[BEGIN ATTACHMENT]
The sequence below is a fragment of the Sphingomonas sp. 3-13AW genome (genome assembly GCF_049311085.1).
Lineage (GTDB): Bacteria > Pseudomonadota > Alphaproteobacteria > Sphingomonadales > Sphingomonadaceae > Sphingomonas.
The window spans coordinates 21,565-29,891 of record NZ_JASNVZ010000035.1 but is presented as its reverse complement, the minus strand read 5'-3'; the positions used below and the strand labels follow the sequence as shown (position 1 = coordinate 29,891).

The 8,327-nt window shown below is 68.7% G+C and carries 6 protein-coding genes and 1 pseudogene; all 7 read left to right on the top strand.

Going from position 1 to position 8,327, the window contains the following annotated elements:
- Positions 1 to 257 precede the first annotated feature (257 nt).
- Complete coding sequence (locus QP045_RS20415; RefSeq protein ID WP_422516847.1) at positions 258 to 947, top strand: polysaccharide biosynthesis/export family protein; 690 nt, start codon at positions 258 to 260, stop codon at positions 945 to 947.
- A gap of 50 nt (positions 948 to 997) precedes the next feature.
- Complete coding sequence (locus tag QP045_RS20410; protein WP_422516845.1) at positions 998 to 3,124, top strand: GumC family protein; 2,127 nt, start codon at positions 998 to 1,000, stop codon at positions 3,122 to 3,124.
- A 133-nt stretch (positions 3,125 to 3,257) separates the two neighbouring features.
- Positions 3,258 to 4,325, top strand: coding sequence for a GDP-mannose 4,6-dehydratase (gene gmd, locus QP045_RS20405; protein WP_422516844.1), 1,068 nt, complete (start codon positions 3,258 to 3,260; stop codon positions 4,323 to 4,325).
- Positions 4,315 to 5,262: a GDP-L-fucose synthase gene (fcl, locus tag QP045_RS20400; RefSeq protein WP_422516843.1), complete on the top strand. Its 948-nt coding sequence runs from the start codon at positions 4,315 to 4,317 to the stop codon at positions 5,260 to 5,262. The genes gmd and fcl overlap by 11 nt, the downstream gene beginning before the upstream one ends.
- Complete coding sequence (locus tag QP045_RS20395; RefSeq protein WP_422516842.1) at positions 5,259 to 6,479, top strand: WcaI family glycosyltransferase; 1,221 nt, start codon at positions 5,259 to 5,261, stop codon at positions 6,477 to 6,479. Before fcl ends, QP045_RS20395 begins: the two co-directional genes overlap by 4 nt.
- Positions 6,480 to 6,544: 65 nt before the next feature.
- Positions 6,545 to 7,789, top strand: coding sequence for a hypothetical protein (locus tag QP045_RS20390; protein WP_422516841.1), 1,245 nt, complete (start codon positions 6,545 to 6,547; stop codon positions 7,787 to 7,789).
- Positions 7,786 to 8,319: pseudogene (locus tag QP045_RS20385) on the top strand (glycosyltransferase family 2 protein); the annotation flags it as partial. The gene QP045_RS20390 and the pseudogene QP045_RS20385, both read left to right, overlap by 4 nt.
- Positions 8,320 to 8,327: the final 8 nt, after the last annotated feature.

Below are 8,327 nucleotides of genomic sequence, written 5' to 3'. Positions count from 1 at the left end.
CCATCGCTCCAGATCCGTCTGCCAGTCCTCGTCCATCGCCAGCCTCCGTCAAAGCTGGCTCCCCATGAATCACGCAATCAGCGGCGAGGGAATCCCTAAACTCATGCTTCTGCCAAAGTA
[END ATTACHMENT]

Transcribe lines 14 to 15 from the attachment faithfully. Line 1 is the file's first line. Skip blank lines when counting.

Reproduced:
- Positions 6,480 to 6,544: 65 nt before the next feature.
- Positions 6,545 to 7,789, top strand: coding sequence for a hypothetical protein (locus tag QP045_RS20390; protein WP_422516841.1), 1,245 nt, complete (start codon positions 6,545 to 6,547; stop codon positions 7,787 to 7,789).